In this article, we’re going to look at an overview of LXC Proxmox Containers as well as a comparison between Proxmox Container vs. VM (Virtual Machines).
Proxmox Containers (LXC) vs. Virtual Machines (VMs)
We will look at a full overview below of what an LXC Proxmox container is, as well as why you might want to use them as opposed to full virtual machines (VMs).
Why Use Proxmox LXC Containers?
Proxmox Containers, also known as LXC (Linux Containers), offer a lightweight virtualization method that runs processes with isolation and without the need to emulate hardware or fully install a guest operating system.
Advantages of Using Containers in Proxmox
Proxmox Containers are more resource-efficient than traditional VMs because they share the host system’s kernel and do not require a full OS for each container. This leads to lower system overhead, faster startup times, and higher density (you can run more containers on a given hardware).
Proxmox Container vs. VM (Virtual Machine)
While virtual machines (VMs) offer a high isolation level (each VM runs a completely separate OS), they also introduce significant overhead. Each VM requires a full copy of an OS, along with a virtual emulation of all the hardware that the OS needs to run.
Proxmox Containers share the host’s kernel, which means that it handles resources extremely well, making it a great option for saving system resources in comparison to a Proxmox VM.
Setting Up a Proxmox Container
Now that we looked at how Proxmox Containers are beneficial, we’ll look at how to set up a Proxmox Container.
How to Set Up an LXC Container in Proxmox
We will look at how to set up an LXC Container in Proxmox using Debian Linux below.
1. Log in to Proxmox, select the storage location where you’d like to store the container template, select CT Templates, then select Templates.
2. Search for Debian, then select debian-11-standard and Download.
3. After the template finishes downloading, select Create CT to create a new container.
4. Enter a Hostname, then enter the Password you’d like to use. This password will be used to log in to the root user account. After all the settings have been specified, select Next.
5. Select the Template, then select Next to proceed.
6. Select the Disk Size for this container, then select Next.
7. Select the total Cores for the CPU, then select Next.
8. Set the total Memory, then select Next.
NOTE: Please keep in mind that this is the limit that this container can use.
9. Change the Network to use DHCP for IPv4 and/or IPv6 (unless you want to specify them manually OR are not using IPv6), then select Next until you get to Confirm.
NOTE: We are skipping the DNS section, but you can change these settings if you’d like to use a DNS server different than the Proxmox host.
10. Confirm the settings, then select Finish to create the container!
11. After the container starts, log in with the username root and password set in step four. Run the command below to update the system.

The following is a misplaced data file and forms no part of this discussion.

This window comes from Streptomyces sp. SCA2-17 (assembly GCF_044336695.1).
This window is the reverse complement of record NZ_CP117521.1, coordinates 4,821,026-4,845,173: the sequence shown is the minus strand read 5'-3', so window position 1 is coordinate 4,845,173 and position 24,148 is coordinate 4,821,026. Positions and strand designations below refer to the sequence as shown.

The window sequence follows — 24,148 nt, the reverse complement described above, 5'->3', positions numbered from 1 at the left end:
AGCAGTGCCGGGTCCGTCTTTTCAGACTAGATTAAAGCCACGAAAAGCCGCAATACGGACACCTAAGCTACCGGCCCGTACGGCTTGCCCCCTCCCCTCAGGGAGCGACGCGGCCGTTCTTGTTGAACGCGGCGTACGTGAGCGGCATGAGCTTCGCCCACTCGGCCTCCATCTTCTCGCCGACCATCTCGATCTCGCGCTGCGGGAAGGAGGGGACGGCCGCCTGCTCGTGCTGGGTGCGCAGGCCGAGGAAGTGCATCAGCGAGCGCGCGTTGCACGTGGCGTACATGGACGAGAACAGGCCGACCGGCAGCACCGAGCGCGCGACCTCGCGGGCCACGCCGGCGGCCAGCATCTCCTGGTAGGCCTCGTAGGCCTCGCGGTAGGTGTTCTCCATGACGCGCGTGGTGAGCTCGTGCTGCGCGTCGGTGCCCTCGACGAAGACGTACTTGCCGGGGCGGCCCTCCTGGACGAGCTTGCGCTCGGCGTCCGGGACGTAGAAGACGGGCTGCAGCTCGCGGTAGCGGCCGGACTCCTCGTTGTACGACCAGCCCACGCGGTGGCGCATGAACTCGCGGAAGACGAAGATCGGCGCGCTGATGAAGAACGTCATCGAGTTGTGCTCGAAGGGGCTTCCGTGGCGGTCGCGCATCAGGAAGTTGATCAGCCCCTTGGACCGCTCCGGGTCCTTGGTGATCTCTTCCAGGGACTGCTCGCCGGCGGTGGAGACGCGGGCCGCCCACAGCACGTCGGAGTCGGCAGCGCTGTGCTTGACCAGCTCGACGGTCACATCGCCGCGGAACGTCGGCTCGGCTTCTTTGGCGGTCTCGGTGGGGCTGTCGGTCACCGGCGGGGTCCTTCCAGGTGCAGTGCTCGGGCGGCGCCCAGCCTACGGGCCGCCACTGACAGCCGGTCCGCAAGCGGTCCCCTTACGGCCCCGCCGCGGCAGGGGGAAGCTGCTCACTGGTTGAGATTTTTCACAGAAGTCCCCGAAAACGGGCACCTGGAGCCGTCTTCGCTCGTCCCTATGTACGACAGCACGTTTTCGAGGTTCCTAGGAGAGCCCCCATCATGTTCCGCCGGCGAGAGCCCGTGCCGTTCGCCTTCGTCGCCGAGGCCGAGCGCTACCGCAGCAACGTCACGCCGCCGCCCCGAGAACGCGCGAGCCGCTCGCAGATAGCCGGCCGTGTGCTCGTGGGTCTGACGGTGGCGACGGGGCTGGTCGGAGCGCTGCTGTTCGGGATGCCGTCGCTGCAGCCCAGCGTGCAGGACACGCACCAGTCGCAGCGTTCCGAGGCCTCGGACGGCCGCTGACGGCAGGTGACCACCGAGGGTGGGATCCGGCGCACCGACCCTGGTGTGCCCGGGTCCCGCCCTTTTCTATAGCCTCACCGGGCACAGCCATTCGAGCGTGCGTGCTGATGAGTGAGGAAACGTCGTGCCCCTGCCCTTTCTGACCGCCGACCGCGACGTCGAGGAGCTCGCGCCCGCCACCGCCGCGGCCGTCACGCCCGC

apt update && apt upgrade -y
12. Now that the system is created, you can install whatever you’d like on top of this! One of my favorite options is installing Pi-hole!
Container Resource Settings
When setting up a Proxmox Container, keep in mind that the resources you allocate (CPU, memory, disk space) will directly impact the container’s performance. Make sure to balance your needs with the available resources on your Proxmox host to avoid potential performance issues.
Managing LXC Proxmox Containers
Once you’ve set up an LXC Container, managing it is straightforward and is no different than managing virtual machines. Everything is done in Proxmox VE, but we’ll take a look at some of it below.
How to Start, Stop, and Restart Proxmox Containers
Starting, stopping, and restarting LXC Containers can all be done from the Proxmox VE interface. Right-click on the container and select the desired action.
If you have a Proxmox Cluster configured, you can also migrate the container to a different PVE host.
Proxmox Container Backup and Restoration
Proxmox provides a simple, but powerful backup tool for Proxmox Containers. You can schedule automatic backups or initiate them manually using an NFS Share on a Synology NAS, or go one step further and use Proxmox Backup Server.
If anything goes wrong, you can quickly restore your Proxmox Container to a previous state using these backups.
Examples of Proxmox Containers
Proxmox Containers can be utilized in many scenarios. As an example, LXC containers are perfect for running isolated instances of applications or services.
You could theoretically have one Proxmox Container running a web server, another running a database, and another running a mail server. Each container runs independently, ensuring that issues in one do not affect the others.
If you’re in a situation where you’re currently running a VM and would rather it be a Proxmox Container, configure the LXC container, then delete the VM in Promxmox!
Conclusion: Proxmox Containers
While we looked at a complete guide on how to set up and configure Proxmox Containers, it’s more important to understand the scenario in which they should be used.
In general, if you’re running an application and simply want a lightweight alternative to a full VM, LXC containers are a great option.
With that said, it’s important to remember that containers do have limitations. They share the host system’s kernel and are not as fully isolated as VMs. So, if you need to run applications that require kernel modifications or different kernel versions, a traditional VM might be a better choice.
It’s a good idea to understand what you are implementing and then determine if a full VM or LXC container is a better option. It doesn’t hurt to have an LXC container configured that you use for testing purposes, due to how lightweight they are!